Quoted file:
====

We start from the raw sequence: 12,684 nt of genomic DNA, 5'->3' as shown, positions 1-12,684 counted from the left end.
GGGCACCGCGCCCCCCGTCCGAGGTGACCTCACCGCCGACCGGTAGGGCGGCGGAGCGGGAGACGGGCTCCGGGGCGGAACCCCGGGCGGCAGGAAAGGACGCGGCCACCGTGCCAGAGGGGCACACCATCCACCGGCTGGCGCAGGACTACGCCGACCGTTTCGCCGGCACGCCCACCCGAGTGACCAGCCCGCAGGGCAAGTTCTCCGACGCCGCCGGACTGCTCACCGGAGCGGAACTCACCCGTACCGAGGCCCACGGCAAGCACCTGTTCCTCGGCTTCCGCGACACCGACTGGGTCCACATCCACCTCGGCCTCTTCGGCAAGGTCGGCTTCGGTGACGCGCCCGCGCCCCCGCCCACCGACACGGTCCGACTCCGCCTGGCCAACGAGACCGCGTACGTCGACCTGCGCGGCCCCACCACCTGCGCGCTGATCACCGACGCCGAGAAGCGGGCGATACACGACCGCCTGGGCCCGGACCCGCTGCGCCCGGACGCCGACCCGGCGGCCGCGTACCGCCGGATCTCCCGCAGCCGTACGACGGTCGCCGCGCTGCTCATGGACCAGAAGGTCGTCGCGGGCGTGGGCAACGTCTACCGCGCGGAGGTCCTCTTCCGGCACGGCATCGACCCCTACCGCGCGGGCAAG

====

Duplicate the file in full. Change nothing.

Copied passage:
We start from the raw sequence: 12,684 nt of genomic DNA, 5'->3' as shown, positions 1-12,684 counted from the left end.
GGGCACCGCGCCCCCCGTCCGAGGTGACCTCACCGCCGACCGGTAGGGCGGCGGAGCGGGAGACGGGCTCCGGGGCGGAACCCCGGGCGGCAGGAAAGGACGCGGCCACCGTGCCAGAGGGGCACACCATCCACCGGCTGGCGCAGGACTACGCCGACCGTTTCGCCGGCACGCCCACCCGAGTGACCAGCCCGCAGGGCAAGTTCTCCGACGCCGCCGGACTGCTCACCGGAGCGGAACTCACCCGTACCGAGGCCCACGGCAAGCACCTGTTCCTCGGCTTCCGCGACACCGACTGGGTCCACATCCACCTCGGCCTCTTCGGCAAGGTCGGCTTCGGTGACGCGCCCGCGCCCCCGCCCACCGACACGGTCCGACTCCGCCTGGCCAACGAGACCGCGTACGTCGACCTGCGCGGCCCCACCACCTGCGCGCTGATCACCGACGCCGAGAAGCGGGCGATACACGACCGCCTGGGCCCGGACCCGCTGCGCCCGGACGCCGACCCGGCGGCCGCGTACCGCCGGATCTCCCGCAGCCGTACGACGGTCGCCGCGCTGCTCATGGACCAGAAGGTCGTCGCGGGCGTGGGCAACGTCTACCGCGCGGAGGTCCTCTTCCGGCACGGCATCGACCCCTACCGCGCGGGCAAG